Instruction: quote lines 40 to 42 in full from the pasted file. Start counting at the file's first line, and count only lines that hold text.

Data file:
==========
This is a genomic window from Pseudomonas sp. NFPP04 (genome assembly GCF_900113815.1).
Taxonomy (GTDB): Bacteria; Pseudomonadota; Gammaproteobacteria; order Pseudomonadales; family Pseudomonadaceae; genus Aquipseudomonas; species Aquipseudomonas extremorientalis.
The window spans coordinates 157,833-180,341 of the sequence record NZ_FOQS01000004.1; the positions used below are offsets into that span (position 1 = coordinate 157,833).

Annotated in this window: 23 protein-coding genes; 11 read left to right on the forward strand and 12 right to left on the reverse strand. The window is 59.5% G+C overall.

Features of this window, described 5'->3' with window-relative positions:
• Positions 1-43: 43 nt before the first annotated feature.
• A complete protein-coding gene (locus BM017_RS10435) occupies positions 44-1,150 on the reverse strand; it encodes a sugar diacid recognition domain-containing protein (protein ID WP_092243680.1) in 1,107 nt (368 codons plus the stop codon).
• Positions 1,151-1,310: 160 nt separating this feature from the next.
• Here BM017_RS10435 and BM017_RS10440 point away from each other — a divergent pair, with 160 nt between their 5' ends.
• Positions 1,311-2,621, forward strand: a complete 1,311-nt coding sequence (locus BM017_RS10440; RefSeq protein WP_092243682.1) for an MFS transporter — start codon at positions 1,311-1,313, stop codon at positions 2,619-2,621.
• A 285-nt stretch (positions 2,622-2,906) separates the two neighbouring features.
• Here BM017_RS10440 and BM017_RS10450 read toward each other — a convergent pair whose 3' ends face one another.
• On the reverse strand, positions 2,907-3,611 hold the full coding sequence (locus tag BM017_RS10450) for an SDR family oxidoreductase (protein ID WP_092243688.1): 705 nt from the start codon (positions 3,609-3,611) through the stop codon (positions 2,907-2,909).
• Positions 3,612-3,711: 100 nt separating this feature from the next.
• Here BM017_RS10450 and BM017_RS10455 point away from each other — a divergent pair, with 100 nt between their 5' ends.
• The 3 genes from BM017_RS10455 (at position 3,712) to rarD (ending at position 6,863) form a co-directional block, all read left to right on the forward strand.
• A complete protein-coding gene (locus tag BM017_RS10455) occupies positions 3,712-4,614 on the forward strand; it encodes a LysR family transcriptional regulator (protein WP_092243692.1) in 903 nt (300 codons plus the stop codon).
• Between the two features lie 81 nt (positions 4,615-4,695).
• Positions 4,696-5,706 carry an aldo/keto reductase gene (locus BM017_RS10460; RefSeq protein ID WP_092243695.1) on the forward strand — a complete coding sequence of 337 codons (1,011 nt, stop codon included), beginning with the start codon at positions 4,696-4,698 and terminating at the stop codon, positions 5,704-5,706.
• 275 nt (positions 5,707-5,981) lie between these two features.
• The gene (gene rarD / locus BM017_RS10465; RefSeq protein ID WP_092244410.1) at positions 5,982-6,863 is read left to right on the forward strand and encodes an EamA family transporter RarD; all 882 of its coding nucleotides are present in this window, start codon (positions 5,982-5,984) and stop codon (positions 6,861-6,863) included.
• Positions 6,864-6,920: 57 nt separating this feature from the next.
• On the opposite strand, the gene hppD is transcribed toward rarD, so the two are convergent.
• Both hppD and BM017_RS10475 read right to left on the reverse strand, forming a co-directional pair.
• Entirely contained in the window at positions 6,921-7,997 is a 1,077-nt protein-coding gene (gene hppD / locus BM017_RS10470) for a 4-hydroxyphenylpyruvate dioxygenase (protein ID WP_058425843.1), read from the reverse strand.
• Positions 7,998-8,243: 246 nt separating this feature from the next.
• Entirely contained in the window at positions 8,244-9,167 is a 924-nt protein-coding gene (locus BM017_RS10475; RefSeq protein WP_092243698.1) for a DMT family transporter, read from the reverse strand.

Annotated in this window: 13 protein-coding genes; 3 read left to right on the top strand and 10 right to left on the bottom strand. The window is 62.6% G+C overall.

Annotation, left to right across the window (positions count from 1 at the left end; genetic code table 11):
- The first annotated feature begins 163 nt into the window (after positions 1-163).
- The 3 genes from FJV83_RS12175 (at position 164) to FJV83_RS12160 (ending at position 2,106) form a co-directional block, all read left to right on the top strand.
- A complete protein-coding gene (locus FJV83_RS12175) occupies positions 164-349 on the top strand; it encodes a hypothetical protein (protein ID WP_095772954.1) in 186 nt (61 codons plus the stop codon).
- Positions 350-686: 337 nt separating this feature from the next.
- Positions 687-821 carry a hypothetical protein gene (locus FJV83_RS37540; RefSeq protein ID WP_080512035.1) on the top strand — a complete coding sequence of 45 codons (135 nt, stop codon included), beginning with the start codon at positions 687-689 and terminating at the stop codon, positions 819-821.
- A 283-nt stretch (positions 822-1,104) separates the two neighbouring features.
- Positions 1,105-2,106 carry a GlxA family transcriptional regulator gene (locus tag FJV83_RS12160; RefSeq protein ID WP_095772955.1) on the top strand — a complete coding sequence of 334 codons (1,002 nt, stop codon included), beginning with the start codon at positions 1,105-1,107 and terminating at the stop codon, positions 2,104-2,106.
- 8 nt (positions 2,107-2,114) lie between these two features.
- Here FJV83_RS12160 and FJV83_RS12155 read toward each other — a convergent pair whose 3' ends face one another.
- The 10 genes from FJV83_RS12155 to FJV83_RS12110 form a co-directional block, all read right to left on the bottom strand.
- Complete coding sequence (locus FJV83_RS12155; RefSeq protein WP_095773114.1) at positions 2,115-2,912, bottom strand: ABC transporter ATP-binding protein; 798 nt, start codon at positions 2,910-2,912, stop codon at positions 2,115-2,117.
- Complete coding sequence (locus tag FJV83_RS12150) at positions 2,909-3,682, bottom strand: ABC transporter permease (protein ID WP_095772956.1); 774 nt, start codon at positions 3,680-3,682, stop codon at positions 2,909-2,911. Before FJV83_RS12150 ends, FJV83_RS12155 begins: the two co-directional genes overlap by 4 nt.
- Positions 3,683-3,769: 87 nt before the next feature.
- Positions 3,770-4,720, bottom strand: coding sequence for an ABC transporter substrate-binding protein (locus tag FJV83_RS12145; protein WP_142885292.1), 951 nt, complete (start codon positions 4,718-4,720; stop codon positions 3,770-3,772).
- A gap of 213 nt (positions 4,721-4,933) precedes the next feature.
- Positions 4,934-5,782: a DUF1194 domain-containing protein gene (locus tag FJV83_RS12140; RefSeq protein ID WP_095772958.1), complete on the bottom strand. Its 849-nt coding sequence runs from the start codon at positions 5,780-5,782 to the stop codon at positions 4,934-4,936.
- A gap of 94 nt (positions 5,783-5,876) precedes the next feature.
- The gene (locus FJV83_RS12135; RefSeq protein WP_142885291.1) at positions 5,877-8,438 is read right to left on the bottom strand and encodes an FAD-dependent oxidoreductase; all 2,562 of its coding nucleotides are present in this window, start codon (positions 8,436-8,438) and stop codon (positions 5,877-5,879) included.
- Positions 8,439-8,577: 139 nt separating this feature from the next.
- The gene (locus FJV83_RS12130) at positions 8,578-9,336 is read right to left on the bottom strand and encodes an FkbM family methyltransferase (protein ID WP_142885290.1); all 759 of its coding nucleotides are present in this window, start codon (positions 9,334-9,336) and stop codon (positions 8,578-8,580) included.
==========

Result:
- Complete coding sequence (locus FJV83_RS12155; RefSeq protein WP_095773114.1) at positions 2,115-2,912, bottom strand: ABC transporter ATP-binding protein; 798 nt, start codon at positions 2,910-2,912, stop codon at positions 2,115-2,117.
- Complete coding sequence (locus tag FJV83_RS12150) at positions 2,909-3,682, bottom strand: ABC transporter permease (protein ID WP_095772956.1); 774 nt, start codon at positions 3,680-3,682, stop codon at positions 2,909-2,911. Before FJV83_RS12150 ends, FJV83_RS12155 begins: the two co-directional genes overlap by 4 nt.
- Positions 3,683-3,769: 87 nt before the next feature.